The lattermost case---resolving the identifier values---is often the most interesting and difficult part. If you find that an identifier value (or identifier name) from the source RIGHTSLIST collides with that of an identifier existing on the target system, you must first determine if the two identifiers perform the same function. In most cases, they will not. As such, you will have to find and chance all references to the identifier value(s) (or name(s)) to resolve the "collision".

If you encounter a collision, changing both of the identifier binary values (or names) involved in the collision to new and unique values can prevent security problems if you should miss a couple of identifiers embedded somewhere on the target system during the whole conversion process---rather than the wrong alphanumeric value for the identifier being displayed, you'll simply see the binary format for the identifier displayed, and no particular access will be granted. And any DCL commands or such that reference the old alphanumeric name will fail, rather than silently (and potentially erroneously) succeeding.

Similar requirements exist for UIC values, as these too tend to be scattered all over the system environment. Like the binary identifier values, you will find UIC values associated with disks, ACLs, queues, and various other structures.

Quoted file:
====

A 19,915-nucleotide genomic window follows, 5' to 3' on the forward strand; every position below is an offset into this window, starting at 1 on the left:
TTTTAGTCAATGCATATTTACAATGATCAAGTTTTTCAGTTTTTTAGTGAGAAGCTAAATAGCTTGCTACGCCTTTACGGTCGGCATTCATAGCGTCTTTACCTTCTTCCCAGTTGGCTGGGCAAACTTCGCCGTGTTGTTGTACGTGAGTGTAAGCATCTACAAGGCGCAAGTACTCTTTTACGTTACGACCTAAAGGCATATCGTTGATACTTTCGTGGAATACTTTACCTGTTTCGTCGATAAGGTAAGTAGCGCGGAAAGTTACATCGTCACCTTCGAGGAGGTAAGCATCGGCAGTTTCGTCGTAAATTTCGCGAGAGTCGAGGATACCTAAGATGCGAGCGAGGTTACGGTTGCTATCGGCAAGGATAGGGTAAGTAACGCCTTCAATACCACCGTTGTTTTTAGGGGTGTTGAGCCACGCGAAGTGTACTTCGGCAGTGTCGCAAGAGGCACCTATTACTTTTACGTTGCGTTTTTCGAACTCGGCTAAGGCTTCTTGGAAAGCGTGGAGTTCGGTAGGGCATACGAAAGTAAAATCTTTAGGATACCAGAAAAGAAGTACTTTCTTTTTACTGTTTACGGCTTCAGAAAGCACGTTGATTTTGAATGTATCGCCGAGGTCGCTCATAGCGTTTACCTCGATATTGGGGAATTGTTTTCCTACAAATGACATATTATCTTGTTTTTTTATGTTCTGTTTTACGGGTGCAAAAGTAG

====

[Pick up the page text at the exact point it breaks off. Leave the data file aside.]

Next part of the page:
For a list of the various files shared in an OpenVMS Cluster and that can be involved when relocating an environment from one node to another (or merging environments into an OpenVMS Cluster), please see the SYLOGICALS.TEMPLATE file included in OpenVMS V7.2 and later releases.

Procedures to extract the contents of a (potentially corrupt) queue database are provided on the OpenVMS Freeware (V5) and can be used to combine two queue databases together while shuffling files between OpenVMS Cluster hosts.

For related discussions of splitting a cluster into two or for removing a node from cluster (political divorce, etc), see topics (203), (767), (915) and others in the Ask The Wizard area:

For additional information on the OpenVMS Ask The Wizard (ATW) area and for a pointer to the available ATW archive, please see Section 3.9.

5.22 How do I delete (timeout) idle processes?

There is no such command integrated within OpenVMS, though there are (optional) timers available within certain terminal servers and similar devices, and there is an integrated time-of-day mechanism that provides control over when a user can access OpenVMS.

As for available tools, there are DECUS, freeware, and third-party tools known variously as "idle process killers" (IPK) or "terminal timeout" programs, as well as various other names. Examples include: Saiga Systems Hitman, Watchdog, MadGoat Watcher (via the MadGoat site or the OpenVMS Freeware), Kblock, the Networking Dynamics tool known as Assassin, and the Zap tool. Also available is the XLNperformance system management utility, from XLNsystems.

A related package (for DECwindows sessions) is xtermlock.